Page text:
: You're also a participant in organizations like L*A*M*P and Venus Music.

Forger: Yes, these are also great organizations because they play an important roll in backing the independent artist community in the LA area. I try to offer my support to organizations that have, as a goal, the advancement of the independent music community. It's my belief that the music of tomorrow will come from these songwriters and bands. With the major labels no longer developing talent, it has created a void of where one can go to understand how things work on the inside. The artist of today has to learn as he goes, and to help avoid costly mistakes and wasting time and money, there are excellent programs offered by these organizations to help the artist move forward and understand the complex nature of the business. There is also the advantage of being able to build a team of support specialists to help with the areas that you don't desire to undertake yourself. Remember, a collaborative effort can be the most effective way of achieving a goal, especially when the s!
cope of the undertaking is overwhelming.

G-Man: What can you tell us about your current studio gear?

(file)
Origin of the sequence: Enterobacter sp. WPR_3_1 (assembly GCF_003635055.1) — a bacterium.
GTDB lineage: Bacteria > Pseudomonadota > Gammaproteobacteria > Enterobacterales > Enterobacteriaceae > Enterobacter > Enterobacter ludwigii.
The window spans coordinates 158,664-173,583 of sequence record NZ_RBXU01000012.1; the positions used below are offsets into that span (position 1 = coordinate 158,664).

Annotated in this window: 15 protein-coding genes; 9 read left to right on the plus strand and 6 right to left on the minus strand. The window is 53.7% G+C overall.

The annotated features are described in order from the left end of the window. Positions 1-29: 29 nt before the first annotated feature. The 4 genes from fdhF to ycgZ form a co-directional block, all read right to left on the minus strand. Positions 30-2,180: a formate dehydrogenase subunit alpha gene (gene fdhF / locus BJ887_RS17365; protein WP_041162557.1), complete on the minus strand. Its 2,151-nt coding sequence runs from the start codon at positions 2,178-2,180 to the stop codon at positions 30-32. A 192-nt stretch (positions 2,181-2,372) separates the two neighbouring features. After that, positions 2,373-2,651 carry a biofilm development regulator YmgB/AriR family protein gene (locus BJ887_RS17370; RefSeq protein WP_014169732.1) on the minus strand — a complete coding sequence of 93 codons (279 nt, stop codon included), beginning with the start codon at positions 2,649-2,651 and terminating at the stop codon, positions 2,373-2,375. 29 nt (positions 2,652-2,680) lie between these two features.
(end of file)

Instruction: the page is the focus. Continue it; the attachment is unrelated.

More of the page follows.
Forger: Simple, straightforward, always an eye to quality. It's not the newest whiz-bang device that sets a studio apart. It's the workhorse, tried and true technology that proves to be the greatest value. Right now I'm using Pro Tools because it's the standard for audio production in the industry. Other systems work well too, but some type of compatibility is always desirable. I compliment my computer system with a selection of outboard gear that works for my application. I specialize in mixing so I have some good reverbs and effects from Lexicon, Yamaha and Roland. And a mastering chain that creates a good final quality product, Neve compressors, DB technologies converters and TC mastering software in a M-5000 processor. For speakers, I use Tannoys and Custom Altec Monitors. They work for me. Very often, clients will say they don't get an understanding of the sound in the studio. But when they take the mixes out into the real world, they love the sound. That's where it really counts. If it sounds great in the studio but nowhere else, you're on the wrong path.